Kean was appointed to the boards of several important foreign policy bodies, including the U.S. government-funded National Endowment for Democracy (NED); a Presidential advisory commission on a post-Castro Cuba, which was chaired by former U.S. Presidential Republican candidate Steve Forbes; and President Bill Clinton's One America Initiative. He also served as an advisory board member for the Partnership for a Secure America.[citation needed] Kean served as co-chair of the National Security Preparedness Group (NSPG) at the Bipartisan Policy Center.[34][when?]

Other work[edit]

Corporate board memberships[edit]

Kean speaking at the United States Institute of Peace in April 2019

Kean has served as chairman of The Robert Wood Johnson Foundation, the nation's largest health philanthropy; the National Campaign to Prevent Teen and Unplanned Pregnancy; the Carnegie Corporation of New York; Educate America; the National Environmental Education and Training Foundation; MENTOR: The National Mentoring Partnership; and the Newark Alliance. He has also served as a board member for several publicly traded companies, including Aramark, UnitedHealth Group, Hess Corporation, The Pepsi Bottling Group, CIT Group, and Franklin Templeton Investments.[35][17][36][37]

In 2006, the U.S. Securities and Exchange Commission began investigating the conduct of United Health Group's management and directors, and the Internal Revenue Service and prosecutors in the U.S. Attorney's Office for the Southern District of New York subpoenaed documents from the company. The investigations came to light following publication of a series of probing articles in The Wall Street Journal in May 2006, which reported on the apparent backdating of hundreds of millions of dollars' worth of stock options by UnitedHealth Group's management. The backdating allegedly occurred with the knowledge and approval of the directors, including Kean, who sat on the company's compensation committee during three crucial years, according to The Wall Street Journal. Major shareholders filed lawsuits, accusing Kean and the other directors of failing in their fiduciary duty.[38][39]

Columnist[edit]

From 1995 until 2018, Kean was a weekly columnist for The Star-Ledger, a Newark-based newspaper and the most widely circulated newspaper in the state. Co-authored with former New Jersey Governor Brendan Byrne, Kean's immediate predecessor as New Jersey governor, the column, titled "Kean-Byrne Dialogue", addressed issues of the day and was published weekly by The Star-Ledger.[40]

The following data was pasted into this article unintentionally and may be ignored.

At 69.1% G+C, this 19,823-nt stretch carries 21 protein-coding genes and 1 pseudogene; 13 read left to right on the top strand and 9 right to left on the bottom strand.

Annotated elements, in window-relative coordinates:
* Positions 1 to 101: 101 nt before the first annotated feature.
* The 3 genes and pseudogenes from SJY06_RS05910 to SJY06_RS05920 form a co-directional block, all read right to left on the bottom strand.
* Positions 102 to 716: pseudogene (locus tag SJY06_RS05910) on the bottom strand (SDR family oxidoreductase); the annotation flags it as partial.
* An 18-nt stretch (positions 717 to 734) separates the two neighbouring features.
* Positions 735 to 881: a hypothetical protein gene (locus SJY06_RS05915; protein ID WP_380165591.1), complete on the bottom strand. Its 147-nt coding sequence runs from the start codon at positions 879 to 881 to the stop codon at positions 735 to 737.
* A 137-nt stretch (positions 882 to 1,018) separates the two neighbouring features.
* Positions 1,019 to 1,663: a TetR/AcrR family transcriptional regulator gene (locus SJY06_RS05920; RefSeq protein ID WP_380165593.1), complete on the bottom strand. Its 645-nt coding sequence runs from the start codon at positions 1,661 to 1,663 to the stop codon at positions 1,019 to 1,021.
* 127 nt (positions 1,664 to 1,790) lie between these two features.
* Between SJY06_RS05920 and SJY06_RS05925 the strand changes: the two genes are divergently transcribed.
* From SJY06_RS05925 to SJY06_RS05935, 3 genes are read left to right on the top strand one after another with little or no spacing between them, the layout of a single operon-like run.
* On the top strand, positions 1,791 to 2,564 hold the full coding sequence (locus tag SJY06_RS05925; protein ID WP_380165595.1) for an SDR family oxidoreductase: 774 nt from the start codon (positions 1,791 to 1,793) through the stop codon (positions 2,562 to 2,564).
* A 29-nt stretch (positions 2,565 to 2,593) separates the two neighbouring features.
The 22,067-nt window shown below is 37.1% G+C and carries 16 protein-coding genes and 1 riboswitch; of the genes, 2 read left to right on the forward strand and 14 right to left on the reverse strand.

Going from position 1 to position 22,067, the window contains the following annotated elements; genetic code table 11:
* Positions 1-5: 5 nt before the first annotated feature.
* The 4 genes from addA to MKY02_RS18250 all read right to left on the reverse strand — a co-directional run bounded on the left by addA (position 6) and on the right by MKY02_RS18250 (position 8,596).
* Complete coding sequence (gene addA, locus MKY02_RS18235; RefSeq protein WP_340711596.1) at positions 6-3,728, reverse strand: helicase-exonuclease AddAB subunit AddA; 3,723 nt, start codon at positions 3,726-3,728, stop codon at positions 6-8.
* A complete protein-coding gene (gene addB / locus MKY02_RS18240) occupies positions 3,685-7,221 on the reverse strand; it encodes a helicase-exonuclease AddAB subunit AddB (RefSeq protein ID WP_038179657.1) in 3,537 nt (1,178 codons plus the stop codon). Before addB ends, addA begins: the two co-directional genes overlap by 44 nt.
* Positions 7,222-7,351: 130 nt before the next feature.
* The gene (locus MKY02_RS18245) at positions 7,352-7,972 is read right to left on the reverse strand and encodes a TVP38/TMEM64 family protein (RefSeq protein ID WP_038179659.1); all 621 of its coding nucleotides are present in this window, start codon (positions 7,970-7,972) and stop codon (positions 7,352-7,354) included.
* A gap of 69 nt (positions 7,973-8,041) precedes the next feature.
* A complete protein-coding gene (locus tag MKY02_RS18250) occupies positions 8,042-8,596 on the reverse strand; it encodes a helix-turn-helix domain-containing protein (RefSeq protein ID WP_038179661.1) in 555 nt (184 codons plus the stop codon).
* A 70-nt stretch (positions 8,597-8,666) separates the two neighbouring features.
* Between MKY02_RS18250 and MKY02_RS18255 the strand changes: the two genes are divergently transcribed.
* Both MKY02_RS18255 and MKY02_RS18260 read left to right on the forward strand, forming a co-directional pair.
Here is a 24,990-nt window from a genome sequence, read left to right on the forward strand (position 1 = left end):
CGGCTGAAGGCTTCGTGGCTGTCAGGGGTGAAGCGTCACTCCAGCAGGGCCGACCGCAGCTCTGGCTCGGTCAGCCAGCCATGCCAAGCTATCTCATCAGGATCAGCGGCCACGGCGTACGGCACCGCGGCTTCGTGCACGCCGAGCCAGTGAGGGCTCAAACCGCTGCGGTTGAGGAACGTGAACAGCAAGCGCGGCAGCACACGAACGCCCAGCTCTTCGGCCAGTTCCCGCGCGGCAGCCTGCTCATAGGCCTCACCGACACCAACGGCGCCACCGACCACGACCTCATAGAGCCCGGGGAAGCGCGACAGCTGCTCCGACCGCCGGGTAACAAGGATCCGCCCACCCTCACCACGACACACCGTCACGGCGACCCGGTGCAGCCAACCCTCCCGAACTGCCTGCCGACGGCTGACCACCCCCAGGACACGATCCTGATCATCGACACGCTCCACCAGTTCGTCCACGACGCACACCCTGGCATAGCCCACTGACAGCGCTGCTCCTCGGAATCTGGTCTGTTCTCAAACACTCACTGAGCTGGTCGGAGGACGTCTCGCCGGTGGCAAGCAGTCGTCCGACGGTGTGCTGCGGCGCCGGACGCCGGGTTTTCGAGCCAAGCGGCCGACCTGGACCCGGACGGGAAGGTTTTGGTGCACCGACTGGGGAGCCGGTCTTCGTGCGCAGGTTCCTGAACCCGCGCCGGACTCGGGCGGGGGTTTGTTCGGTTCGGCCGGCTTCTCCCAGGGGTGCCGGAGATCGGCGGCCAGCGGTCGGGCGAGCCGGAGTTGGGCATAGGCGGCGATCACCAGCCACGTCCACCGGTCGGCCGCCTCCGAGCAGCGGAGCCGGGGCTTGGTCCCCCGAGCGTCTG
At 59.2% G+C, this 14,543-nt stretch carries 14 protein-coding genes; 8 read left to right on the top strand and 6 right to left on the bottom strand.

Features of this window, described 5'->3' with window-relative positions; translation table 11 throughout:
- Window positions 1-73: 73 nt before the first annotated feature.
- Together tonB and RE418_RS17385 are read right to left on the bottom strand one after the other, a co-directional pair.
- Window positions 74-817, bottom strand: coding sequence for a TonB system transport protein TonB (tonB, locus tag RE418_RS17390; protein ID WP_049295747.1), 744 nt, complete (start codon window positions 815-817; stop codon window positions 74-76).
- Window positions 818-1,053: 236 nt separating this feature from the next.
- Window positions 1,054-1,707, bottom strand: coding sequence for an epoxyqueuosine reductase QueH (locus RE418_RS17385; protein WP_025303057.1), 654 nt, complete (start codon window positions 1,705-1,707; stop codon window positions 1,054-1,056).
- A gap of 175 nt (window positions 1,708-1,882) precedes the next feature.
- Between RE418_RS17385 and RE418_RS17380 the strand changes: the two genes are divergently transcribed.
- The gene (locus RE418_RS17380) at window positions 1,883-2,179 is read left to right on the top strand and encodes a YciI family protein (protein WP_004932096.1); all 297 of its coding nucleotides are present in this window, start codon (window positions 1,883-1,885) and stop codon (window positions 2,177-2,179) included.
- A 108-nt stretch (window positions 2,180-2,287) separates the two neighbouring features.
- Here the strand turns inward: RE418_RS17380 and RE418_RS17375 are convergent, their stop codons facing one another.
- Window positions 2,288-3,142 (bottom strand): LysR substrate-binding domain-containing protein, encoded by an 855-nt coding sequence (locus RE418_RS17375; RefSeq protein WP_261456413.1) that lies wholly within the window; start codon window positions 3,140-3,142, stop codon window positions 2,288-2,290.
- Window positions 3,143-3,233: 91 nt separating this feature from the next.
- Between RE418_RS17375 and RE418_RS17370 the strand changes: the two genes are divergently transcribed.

Alpha Phi Omega and Quad Partners[edit]

Kean is also an advisor to, and has been inducted into, Alpha Phi Omega, a national service fraternity, and is a partner in Quad Partners, a private equity firm that invests in the education industry.[41]

Chair of 9/11 Commission[edit]

Following the September 11 attacks on the United States by al-Qaeda, political pressure grew for an independent commission to independently investigate why the attacks were not prevented by U.S. national security organizations, including the Central Intelligence Agency, Department of Defense, National Security Agency, and others, and to provide recommendations for preventing future terrorist attacks. The commission is widely considered the most important independent U.S. government commission since the Warren Commission, which was charged with investigating the assassination of John F. Kennedy in 1963, and perhaps the most important U.S. government commission in American history given its mammoth responsibility for investigating the causes of the first foreign attack on the U.S. mainland since the War of 1812, which represented the largest terrorist attack in world history, and recommending steps to defend the U.S. from future attacks. Kean's appointment to head the commission, and later the work and final report of the commission, drew substantial global attention.[citation needed]

Appointment and criticism[edit]

Kean with then U.S. President George W. Bush and Lee Hamilton in the White House Rose Garden in July 2004

Bush initially selected Richard Nixon's former Secretary of State Henry Kissinger to head the 9/11 Commission. But Kissinger faced opposition due to his potential conflicts of interest with his global business consultancy, and withdrew from consideration for the position on December 13, 2002. Noting Kean's post-gubernatorial foreign policy involvement and his reputation as a consensus-oriented political leader, Bush nominated Kean as Kissinger's replacement in leading the important and politically sensitive commission.[42]

Just as some had criticized Kissinger's nomination, Kean's leadership of the commission also drew some criticism. Some alleged that Kean did not have the depth of foreign policy and national security expertise needed to manage an investigation so integral to the future of American national security. Supporters of Kean in the Bush administration and elsewhere, however, countered that Kean's work since 1990 as a board member of the National Endowment for Democracy, the post-Castro Cuba Commission, and his foreign policy and national security commentary and analysis following his governorship established adequate national security and foreign policy credentials for him to assume such a critically important assignment.[43]

Chairmanship and final report[edit]